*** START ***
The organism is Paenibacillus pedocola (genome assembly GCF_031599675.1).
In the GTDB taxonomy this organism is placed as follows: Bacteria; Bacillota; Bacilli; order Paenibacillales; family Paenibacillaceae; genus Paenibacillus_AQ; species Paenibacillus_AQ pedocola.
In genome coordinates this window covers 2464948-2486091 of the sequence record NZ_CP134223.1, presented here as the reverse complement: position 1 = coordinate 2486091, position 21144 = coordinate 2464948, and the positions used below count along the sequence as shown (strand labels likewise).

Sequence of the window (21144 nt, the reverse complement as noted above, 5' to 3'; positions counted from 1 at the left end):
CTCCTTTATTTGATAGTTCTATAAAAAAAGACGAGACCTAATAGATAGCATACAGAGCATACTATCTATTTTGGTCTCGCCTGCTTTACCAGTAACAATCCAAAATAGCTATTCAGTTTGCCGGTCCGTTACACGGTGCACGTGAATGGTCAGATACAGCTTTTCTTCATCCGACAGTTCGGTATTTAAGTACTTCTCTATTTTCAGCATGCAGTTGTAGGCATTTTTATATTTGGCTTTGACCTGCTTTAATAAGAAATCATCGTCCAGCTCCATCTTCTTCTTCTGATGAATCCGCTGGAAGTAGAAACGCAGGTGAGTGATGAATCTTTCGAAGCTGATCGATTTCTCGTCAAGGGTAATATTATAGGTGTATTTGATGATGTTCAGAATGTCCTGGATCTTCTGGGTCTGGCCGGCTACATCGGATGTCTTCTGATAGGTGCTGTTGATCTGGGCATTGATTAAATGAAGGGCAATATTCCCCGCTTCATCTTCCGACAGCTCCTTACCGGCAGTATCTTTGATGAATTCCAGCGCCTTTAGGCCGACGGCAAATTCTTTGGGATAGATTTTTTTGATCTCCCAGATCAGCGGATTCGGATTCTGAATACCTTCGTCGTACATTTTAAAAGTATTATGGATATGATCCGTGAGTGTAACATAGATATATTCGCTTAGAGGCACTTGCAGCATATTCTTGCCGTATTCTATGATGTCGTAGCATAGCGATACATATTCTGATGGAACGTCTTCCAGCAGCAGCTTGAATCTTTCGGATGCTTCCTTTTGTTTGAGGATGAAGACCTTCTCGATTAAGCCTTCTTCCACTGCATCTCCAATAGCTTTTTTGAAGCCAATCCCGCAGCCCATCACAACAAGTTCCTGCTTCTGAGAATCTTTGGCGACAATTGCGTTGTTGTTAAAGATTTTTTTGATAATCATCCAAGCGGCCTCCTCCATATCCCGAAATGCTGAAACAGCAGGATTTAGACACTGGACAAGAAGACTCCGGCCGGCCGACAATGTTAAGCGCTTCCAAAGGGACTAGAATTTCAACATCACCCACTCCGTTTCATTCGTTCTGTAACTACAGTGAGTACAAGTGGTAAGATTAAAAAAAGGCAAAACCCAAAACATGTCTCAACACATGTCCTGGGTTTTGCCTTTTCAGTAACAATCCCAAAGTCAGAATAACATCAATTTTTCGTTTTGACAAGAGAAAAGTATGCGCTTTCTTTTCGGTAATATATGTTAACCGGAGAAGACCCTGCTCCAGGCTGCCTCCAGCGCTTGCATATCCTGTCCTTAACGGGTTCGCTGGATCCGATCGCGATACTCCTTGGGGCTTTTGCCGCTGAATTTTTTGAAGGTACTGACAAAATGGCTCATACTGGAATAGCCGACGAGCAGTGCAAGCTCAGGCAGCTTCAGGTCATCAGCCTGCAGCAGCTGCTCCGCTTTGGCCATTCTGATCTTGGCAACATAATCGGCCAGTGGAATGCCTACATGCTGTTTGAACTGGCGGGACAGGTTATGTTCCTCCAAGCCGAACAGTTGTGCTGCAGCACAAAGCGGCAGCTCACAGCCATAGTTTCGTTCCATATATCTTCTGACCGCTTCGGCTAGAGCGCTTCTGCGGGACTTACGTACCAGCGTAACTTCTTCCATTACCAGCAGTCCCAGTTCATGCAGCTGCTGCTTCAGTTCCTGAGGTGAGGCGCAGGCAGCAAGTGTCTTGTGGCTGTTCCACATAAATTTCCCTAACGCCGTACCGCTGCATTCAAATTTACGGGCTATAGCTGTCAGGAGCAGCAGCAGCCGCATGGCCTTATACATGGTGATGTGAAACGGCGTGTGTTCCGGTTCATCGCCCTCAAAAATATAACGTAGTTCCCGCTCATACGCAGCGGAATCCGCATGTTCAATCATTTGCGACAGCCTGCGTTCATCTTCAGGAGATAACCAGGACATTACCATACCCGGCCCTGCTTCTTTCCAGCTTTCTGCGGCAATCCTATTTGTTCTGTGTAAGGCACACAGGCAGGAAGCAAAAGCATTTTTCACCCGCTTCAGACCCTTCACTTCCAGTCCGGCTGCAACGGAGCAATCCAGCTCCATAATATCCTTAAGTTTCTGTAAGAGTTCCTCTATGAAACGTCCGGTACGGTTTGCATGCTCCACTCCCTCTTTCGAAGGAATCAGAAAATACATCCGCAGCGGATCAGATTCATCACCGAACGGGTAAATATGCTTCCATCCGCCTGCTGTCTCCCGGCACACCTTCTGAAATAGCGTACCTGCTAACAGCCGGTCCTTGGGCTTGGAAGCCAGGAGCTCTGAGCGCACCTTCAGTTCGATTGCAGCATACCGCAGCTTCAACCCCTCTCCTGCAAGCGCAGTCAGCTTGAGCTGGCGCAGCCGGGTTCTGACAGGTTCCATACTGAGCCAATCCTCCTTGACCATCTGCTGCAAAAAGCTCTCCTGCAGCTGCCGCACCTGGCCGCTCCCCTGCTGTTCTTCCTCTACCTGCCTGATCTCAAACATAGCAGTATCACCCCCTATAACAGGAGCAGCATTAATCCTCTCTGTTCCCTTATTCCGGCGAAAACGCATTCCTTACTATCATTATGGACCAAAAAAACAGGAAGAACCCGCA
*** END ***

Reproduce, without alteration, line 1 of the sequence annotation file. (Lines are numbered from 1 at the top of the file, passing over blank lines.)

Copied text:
The organism is Paenibacillus pedocola (genome assembly GCF_031599675.1).